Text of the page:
Bush meat extraction rose considerably in Central Africa
Cambridge, UK, October 16, 2009 - New analytical techniques have revealed that the scale of bush meat trade in Central Africa may be much larger than originally thought according to a study published today by TRAFFIC, wildlife trade monitoring network. The study strongly supports the view that the current situation surrounding wild animals hunting in Central African rainforests is precarious. The analysis reveals that, bush meat extraction rose considerably in the Congo Basin between 1990 and 2005, despite the overall decrease in forest cover in Central Africa. To better picture the extent of the situation, please do have a look at the photograph (right) presenting animals piled up on the MINFOF' esplanade in Cameroun during the Operation "coup de poing". There were 45 living animals, 228 remains, and 42 various pieces, in October 16, 2009.
In addition, this publication follows the workshop for the development of the national strategy and action plan on bush meat held in Kinshasa in September 23-24, 2009. According to the organizers, this workshop witnessed a great national, sub regional and international mobilization. At the end of hard exchanges, the workshop participants could formulate " three major axes on which the future strategy and action plan on bush meat in DRC would be structured: (1) improvement of the effectiveness on the legal and institutional framework, (2) initiation and promotion of alternative activities to meat of bush consumption and marketing (3) awakening the awareness on the bush meat issues by all the parties. Axes of monitoring and capacity building have been qualified as transverse." The photograph on the left presents officials (from left to right): Mr. Dieudonné MBAYO (UICN), Mr. Albert LIKUNDE (Secretary General MECNT), Mr. Petrus NDONGALA-VIENGELE (MECNT), Mr. Idi Omari India (ADGA-ICCN), Mr. Stephan RINGUET (International TRAFFIC) during the opening ceremony in September 23, 2009. Photograph © Eva Paule Mouzong/TRAFFIC.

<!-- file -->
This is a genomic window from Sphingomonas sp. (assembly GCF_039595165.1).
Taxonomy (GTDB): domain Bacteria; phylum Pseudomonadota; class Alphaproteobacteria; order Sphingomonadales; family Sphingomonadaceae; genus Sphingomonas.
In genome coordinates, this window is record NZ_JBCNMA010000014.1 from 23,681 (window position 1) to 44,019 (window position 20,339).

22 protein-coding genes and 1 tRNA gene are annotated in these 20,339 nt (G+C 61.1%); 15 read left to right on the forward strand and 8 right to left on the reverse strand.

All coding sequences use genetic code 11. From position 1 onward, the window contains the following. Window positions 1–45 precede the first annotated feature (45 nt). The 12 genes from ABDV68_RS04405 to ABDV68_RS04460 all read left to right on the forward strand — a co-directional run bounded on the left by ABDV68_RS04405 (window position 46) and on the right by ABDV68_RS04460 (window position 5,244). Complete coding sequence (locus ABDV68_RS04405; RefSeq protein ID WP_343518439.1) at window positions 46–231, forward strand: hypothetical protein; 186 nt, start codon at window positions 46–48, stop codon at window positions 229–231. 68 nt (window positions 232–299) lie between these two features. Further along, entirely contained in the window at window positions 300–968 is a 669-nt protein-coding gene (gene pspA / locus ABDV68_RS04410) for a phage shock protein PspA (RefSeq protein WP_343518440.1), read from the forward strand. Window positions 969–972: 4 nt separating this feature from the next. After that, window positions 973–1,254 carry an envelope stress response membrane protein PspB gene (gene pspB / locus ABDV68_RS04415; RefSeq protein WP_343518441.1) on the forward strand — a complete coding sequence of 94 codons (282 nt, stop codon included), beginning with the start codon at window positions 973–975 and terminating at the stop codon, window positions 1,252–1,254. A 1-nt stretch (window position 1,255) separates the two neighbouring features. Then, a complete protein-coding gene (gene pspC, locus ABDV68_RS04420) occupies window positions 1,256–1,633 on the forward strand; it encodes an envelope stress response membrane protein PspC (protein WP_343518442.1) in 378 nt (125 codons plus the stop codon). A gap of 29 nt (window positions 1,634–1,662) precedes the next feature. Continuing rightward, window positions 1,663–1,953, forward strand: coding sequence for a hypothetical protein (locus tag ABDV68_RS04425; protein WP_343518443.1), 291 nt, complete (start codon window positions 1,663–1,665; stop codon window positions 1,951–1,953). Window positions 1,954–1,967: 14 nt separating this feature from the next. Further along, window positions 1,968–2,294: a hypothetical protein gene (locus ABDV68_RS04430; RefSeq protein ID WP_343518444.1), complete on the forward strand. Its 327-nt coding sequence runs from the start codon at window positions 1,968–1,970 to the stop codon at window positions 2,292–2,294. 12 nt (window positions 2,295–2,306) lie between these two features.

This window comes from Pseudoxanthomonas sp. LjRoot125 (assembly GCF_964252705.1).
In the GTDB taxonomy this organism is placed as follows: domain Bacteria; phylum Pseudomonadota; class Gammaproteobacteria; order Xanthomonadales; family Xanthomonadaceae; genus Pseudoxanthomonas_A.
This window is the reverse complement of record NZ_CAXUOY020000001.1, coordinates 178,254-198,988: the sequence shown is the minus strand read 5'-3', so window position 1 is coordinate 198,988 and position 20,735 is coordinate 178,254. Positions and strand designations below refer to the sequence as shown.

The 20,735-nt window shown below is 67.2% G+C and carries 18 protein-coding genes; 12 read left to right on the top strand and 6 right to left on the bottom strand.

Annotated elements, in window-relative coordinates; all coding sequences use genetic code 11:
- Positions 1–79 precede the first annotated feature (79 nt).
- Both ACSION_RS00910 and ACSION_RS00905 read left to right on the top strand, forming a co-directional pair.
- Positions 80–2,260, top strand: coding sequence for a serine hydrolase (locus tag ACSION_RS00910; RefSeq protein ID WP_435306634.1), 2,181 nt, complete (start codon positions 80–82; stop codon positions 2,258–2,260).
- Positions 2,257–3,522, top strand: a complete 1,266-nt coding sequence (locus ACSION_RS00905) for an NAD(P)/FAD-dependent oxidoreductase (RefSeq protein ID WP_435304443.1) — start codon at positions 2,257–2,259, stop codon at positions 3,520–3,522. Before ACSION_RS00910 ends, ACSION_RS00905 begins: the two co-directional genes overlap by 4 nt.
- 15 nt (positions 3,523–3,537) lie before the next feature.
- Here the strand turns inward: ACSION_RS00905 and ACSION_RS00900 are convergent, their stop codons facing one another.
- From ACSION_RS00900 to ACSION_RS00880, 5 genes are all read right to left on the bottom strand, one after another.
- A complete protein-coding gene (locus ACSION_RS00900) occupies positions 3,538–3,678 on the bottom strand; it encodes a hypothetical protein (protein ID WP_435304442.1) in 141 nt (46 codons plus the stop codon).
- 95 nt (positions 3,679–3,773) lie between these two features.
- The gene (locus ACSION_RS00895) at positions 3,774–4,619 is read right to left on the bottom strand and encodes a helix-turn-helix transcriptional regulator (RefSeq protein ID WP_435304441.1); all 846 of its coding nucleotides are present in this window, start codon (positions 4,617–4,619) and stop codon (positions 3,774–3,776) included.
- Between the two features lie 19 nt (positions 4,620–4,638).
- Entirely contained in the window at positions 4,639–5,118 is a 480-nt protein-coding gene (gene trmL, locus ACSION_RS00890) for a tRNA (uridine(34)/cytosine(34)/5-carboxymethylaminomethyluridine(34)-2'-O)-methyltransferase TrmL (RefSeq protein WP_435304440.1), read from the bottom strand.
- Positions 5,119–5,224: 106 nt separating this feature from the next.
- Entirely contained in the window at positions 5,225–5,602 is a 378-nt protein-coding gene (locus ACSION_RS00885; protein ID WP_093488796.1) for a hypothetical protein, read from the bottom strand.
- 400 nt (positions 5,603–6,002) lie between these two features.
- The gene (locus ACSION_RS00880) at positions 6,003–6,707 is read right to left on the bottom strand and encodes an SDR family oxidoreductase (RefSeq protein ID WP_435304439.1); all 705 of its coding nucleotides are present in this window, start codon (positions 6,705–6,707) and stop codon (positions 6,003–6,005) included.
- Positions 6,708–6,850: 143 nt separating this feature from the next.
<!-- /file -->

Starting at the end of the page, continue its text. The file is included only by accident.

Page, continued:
Earlier in September 18, 2009, TRAFFIC received a funding from France for the monitoring of bush meat trade in Central Africa. This funding was granted within the framework of an agreement signed between the French Government and IUCN to support sustainable management of biodiversity. TRAFFIC which is a monitoring network of wildlife trade is a joint programme of French Government and UICN. TRAFFIC's mission aims at ensuring that wild animals and plants trade does not threaten nature conservation.
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